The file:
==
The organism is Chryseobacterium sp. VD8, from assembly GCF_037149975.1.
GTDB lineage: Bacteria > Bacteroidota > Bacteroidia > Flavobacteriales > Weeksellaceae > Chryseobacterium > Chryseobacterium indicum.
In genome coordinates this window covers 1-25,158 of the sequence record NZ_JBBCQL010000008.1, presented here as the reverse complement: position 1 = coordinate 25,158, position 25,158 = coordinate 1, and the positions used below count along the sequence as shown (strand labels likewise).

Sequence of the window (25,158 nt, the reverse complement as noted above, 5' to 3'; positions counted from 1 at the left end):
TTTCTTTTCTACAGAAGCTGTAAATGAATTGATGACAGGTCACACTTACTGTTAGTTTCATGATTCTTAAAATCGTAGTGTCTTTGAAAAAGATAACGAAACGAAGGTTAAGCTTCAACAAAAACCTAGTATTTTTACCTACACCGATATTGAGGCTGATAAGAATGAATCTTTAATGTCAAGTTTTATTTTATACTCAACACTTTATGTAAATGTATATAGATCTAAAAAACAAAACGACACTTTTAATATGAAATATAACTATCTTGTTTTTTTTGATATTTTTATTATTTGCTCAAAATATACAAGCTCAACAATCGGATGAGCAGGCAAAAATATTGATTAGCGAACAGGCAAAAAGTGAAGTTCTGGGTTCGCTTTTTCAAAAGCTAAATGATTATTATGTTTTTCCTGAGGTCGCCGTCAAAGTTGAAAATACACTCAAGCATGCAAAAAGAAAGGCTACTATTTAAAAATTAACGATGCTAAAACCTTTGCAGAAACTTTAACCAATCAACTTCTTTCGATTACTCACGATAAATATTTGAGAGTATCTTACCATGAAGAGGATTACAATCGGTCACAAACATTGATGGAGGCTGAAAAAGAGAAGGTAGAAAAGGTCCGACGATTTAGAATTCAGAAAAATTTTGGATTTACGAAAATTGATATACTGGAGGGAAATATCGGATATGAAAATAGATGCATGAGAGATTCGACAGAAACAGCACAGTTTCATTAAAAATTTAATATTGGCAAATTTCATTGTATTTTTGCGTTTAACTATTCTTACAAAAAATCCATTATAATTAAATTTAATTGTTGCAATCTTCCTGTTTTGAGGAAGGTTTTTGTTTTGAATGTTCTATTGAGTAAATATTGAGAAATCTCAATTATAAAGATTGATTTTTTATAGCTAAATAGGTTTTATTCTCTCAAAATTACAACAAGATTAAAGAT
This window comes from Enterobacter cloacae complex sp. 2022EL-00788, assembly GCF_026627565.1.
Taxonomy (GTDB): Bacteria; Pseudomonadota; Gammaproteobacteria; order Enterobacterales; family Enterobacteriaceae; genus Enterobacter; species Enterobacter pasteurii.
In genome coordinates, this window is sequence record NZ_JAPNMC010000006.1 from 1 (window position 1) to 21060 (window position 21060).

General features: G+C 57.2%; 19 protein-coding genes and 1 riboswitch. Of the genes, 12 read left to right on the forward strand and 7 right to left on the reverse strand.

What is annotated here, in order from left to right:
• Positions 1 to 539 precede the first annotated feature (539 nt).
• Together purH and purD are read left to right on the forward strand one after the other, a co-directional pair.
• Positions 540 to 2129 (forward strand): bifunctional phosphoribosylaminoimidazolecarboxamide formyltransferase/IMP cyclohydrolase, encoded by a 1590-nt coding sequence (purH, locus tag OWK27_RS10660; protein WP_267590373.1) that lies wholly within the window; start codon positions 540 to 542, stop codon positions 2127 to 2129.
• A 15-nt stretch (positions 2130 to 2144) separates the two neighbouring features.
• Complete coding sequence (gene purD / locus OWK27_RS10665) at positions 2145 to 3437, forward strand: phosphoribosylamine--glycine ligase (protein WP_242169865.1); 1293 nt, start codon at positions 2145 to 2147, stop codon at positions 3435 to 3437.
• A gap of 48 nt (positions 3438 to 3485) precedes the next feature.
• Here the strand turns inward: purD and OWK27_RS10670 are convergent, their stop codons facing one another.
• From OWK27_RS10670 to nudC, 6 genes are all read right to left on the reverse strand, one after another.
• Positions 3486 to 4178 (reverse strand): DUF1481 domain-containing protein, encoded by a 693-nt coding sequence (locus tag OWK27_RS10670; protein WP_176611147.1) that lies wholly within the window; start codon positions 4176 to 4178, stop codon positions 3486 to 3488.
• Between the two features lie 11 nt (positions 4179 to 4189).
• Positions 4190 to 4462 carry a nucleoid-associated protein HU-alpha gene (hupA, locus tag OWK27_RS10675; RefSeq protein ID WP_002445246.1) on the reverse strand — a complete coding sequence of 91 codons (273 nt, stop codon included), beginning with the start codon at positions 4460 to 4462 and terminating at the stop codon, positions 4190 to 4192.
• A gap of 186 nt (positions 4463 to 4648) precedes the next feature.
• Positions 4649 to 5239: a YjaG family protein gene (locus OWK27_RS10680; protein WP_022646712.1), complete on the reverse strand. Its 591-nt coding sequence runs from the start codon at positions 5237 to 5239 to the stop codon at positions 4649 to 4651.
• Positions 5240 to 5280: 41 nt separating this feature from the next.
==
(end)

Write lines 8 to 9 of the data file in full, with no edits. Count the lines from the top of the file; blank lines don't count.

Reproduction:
In genome coordinates, this window is sequence record NZ_JAPNMC010000006.1 from 1 (window position 1) to 21060 (window position 21060).

General features: G+C 57.2%; 19 protein-coding genes and 1 riboswitch. Of the genes, 12 read left to right on the forward strand and 7 right to left on the reverse strand.